Gerencser says many farmers know their direct costs (i.e. for seed and fertilizer) and often look there first when trying to trim costs, which means operating and overhead costs do not get the attention they deserve. These cost areas should be examined stringently, and are where the first cuts should usually be made.
On many farms, Gerencser finds, “equipment is just killing them… equipment is not an investment, it’s a cost.”
Gerencser rhymes off a list of eight ways that equipment costs you money: acquiring, owning (including depreciation), financing, operating, fuel, insuring, repairing and maintenance, including labour, and finally selling, such as auctioneer fees or trade losses.
4. Unplug your lease payments
Midsummer is also a time to check your equipment lease agreements and look for ways to decrease lease payments. To compare leasing versus owning, spend some quality time with the Manitoba Agriculture factsheet “Lease or buy: the best equipment option,” available via the ministry website.
Are you driving a fancy leased 350 pickup? Would buying out the lease be cheaper than continuing lease payments? Crunch the numbers before you take a trip to the dealership. That new truck smell is just way too intoxicating.
5. What's in your bins?
Having crop in the bin in midsummer indicates to Gerencser the opposite of a financial bottleneck. It indicates you’re in the enviable position of not having to sell earlier to cover cash-flow requirements, he says. “It’s generally a good sign.”
Rob Hannam agrees, but says to not forget to add in the storage costs, including the physical costs of the storage space, the risk and the effort to babysit the bins. “There are costs to holding it that you need to know,” he says. “Things like having the cash tied up in inventory, the cost of building the bins, the risk of spoilage, the hidden costs of auguring and managing those bins.”
However, having the financial flexibility to control the timing of sales creates opportunities to price into rallies and to add balance to your marketing. Incremental marketing plans sell smaller amounts throughout the year, including the summer. “It’s not going to work every time, but it does work over time,” says David Derwin of PI Financial in Winnipeg.
The summer might also present good opportunities for new-crop pricing, says Derwin, who adds. “Most of the pricing gets done in the bottom third of the market.”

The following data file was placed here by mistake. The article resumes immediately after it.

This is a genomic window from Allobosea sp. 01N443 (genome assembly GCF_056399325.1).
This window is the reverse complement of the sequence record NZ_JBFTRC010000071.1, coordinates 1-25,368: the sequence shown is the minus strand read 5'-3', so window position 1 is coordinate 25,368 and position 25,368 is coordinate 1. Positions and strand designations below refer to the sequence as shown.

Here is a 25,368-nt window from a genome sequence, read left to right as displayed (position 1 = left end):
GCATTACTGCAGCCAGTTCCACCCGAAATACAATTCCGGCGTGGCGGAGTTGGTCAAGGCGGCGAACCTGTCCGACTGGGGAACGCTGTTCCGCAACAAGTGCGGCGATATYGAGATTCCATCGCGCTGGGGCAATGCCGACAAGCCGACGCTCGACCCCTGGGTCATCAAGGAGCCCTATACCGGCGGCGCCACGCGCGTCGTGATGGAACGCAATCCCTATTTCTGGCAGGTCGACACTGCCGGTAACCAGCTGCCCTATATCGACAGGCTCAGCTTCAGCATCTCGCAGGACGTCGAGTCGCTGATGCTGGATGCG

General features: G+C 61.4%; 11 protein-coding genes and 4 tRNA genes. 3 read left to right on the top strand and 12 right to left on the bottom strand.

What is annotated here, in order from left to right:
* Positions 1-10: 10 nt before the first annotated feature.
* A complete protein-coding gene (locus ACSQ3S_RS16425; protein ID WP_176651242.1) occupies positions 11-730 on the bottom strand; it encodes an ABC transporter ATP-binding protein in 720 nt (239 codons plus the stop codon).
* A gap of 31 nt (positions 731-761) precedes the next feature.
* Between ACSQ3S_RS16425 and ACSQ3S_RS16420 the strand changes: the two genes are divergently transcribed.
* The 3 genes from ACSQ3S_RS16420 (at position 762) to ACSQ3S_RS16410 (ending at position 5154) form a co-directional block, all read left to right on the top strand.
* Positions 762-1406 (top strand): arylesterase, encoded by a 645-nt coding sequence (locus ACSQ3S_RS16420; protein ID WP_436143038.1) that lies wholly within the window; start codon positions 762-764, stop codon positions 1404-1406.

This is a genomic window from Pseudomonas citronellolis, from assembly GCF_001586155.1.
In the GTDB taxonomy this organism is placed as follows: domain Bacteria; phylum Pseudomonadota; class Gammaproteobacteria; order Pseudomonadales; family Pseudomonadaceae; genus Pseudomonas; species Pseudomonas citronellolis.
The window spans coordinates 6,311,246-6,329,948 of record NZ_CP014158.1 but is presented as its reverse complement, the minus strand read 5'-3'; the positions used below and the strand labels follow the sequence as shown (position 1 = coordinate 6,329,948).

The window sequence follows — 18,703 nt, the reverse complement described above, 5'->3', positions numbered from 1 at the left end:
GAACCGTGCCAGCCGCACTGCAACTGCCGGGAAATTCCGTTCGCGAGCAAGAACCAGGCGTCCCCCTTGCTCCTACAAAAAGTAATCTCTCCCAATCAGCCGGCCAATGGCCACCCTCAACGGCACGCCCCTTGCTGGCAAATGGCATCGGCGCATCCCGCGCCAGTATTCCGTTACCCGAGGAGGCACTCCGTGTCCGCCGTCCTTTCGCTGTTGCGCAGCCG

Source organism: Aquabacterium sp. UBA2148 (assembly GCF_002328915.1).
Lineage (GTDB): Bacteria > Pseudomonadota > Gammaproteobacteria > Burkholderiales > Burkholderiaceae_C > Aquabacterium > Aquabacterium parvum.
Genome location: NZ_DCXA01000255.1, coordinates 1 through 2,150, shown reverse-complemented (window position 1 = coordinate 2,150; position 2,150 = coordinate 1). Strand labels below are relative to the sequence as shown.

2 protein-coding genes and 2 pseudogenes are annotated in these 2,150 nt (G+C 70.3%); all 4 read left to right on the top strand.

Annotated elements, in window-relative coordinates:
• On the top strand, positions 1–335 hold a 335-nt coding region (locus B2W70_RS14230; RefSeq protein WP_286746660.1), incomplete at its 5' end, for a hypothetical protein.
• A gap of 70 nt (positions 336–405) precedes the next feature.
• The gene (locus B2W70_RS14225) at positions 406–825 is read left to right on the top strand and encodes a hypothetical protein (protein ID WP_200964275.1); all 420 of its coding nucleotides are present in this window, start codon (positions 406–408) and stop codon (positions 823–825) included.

Some farmers have a bottleneck psychology about marketing, says Derwin. It’s that they won’t sell something they don’t have in hand.
“Particularly in the summer, you need a plan to act,” says Derwin. “Maybe it’s having some pricing targets in place in August or booking 20 or 30 or 40 tonnes every week or every month all year.”
6. Tackle your credit card balances
If you are farming or living on plastic, you need to be paying those credit cards off every billing cycle in full, even in the summer. If you let it slip when you have a big balance, the resulting interest rate charges can easily exceed the value of any travel points you could collect.
Credit card debt has no collateral to back it up so rates are extremely high and compounded daily, if left unpaid. Credit card payments are required in less than 30 days before big interest rates are charged and after that it is charged on daily compounding values so consider putting this debt into a cheaper alternative. At the end of each day, the credit card company figures out the interest to charge by multiplying your current balance by the daily rate to come up with the daily interest charge. That charge is added to your balance the very next day.
7. Get last year’s financial statements to the bank!
When Gerencser worked in agricultural lending he often found farmers didn’t get their financial statements to him until well into the growing season, even though their year-end was at the end of December.
Banks usually ask for statements 120 days after a business year-end, but many farmers don’t get their information to their accountant until late February, or early March. Then maybe they don’t meet with the accountant to review until late March or April. By then, spring is starting to call so even if they do get their official statements, they don’t drop them off at the bank right away. Suddenly it’s June, the bank doesn’t have records to prove your capacity from last year, and your debt has just increased from the current year’s crop expenses.
“Suddenly you’re having some very uncomfortable conversations with your banker,” says Gerencser.
Get your financial books to your accountant as soon as possible after year-end, suggests Gerencser. Use online banking to print statements instead of waiting for them to arrive in the mail. Then get your numbers to the accountants, and ensure your credit position with the bank for the upcoming year.